My panels went well (scroll down two posts ago for details). All three were scheduled to be in the small rooms--so small that they were dubbed 'the closets'. They each had about 20 seats for the audience, and by the second day people realised that to get a seat you had to show up for a panel as the previous panel was letting out, and then sit in the room for 30 minutes to hold the seat for the next panel. By the time a panel started, every inch of allowable space (that is, leaving space for the door to open and people to walk down one side of the aisle) was taken up with people either sitting on the floor or standing. It was unfortunate, but it's difficult to find hotels that can handle cons and that have all the amenities, so we dealt with the small rooms as well as we could!
The first panel was daunting, as they always are--getting used to being on panels after several months is. And as I introduced myself, I realised that, once again, I am tired of being a short-story writer ('only') and am tired of feeling like the fraud police are going to come take me away because I haven't yet sold a novel. My friend Val Nolan (lecturer in creative writing in Wales) was on the panel with me, along with some other very smart people. One of the panellists (Matthew De Abaitua) is a novelist and lecturer as well, and was so smoooooth with the vocabulary of writing and analysis that later Val and I decide *that guy* was the grown-up we wanted to be one day.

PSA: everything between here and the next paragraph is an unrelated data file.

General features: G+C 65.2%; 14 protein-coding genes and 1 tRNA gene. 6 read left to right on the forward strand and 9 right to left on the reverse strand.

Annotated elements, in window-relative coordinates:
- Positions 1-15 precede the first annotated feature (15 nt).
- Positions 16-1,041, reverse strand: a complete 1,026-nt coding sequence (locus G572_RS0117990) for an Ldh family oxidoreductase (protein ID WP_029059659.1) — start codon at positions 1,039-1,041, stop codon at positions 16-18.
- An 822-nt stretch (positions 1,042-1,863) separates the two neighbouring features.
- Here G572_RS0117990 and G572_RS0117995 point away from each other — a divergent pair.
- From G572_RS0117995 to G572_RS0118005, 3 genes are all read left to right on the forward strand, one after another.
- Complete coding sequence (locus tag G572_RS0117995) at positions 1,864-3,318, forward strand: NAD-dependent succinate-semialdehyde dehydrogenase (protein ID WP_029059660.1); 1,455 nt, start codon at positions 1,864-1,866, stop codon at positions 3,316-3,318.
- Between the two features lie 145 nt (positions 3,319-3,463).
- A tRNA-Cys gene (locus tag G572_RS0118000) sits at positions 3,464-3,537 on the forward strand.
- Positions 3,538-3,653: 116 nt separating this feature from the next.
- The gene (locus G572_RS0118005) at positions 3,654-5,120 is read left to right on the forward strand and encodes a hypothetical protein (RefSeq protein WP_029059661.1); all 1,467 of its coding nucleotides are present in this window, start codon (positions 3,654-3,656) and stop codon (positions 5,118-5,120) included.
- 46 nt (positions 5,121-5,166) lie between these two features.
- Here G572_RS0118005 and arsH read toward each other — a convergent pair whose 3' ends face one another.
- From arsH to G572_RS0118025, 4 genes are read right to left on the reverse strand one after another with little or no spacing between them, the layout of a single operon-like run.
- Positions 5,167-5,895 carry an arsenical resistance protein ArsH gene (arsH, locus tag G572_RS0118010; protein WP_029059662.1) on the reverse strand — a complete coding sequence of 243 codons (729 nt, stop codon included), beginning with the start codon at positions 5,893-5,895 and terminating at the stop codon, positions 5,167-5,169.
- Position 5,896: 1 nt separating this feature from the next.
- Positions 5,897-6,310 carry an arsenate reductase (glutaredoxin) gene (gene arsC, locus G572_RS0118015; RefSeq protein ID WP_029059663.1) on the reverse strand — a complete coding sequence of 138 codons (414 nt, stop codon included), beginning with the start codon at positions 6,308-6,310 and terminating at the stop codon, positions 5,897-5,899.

My second panel was rockin'! It was me and four female scientists, all with PhDs! That is nearly unprecedented at a SFF con. I was the last to introduce myself again, and the only non-scientist. Again, the room was packed, but the audience was a mix of men and women, and they were eager to participate. We ended the world and then discussed how to re-populate it...and what to do about the lack of tampons and rubbers.
The third panel, which ended at the very moment I had to leave for a train, was schedule to be held in a closet. At the last moment, we realised a larger room was holding a panel with a small audience, so we switched rooms. The reason for our bigger audience? One of the Guests of Honour, Ian McDonald, was on the panel. The audience size and the other panellists--their achievements--made me nervous all over again. Plus, by that time, after 4 nights of drinking and staying up too late, I had lost the ability to brain. Luckily, my friends sat in the audience and live tweeted much of the convo, quoting me, and people were generously interested in my garden geekery. There is just no hiding your freak flag at a SFF con!
And then I came home, to quiet and a distinct lack of booze and work work work. It is 8pm on a Thursday, after dinner, and I am in my home office, looking at writing pieces, doing what I can so that next time I am on a panel, I can maybe put 'soon to be published novelist' in my introduction.
The things we want in life--we have to grab them because no one is going to hand them over.